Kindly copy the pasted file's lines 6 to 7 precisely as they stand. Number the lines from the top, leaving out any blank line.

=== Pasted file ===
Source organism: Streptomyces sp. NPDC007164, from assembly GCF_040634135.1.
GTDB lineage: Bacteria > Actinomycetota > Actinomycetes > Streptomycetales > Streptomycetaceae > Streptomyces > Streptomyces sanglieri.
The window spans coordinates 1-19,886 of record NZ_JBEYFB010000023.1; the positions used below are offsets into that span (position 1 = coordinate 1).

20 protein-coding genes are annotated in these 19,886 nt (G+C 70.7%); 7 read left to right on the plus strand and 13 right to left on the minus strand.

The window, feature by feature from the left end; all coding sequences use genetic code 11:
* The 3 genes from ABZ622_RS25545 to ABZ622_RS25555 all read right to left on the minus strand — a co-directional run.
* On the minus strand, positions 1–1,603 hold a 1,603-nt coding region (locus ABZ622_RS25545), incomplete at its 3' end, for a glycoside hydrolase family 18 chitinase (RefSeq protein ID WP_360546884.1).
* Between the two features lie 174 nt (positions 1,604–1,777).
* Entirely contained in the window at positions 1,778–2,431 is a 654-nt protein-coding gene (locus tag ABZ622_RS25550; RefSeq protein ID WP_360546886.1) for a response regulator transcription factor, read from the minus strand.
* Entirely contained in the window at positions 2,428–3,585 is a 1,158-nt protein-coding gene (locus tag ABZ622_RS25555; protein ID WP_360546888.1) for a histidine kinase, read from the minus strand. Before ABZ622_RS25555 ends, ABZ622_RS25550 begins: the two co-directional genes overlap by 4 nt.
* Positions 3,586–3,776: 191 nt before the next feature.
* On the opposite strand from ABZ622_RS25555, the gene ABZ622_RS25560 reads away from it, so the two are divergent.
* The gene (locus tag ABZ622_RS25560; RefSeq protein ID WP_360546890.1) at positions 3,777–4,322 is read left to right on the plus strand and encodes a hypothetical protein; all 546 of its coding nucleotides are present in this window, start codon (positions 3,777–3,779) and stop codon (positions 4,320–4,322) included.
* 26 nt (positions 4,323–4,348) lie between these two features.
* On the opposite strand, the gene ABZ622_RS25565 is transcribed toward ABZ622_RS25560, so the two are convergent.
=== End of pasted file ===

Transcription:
* The 3 genes from ABZ622_RS25545 to ABZ622_RS25555 all read right to left on the minus strand — a co-directional run.
* On the minus strand, positions 1–1,603 hold a 1,603-nt coding region (locus ABZ622_RS25545), incomplete at its 3' end, for a glycoside hydrolase family 18 chitinase (RefSeq protein ID WP_360546884.1).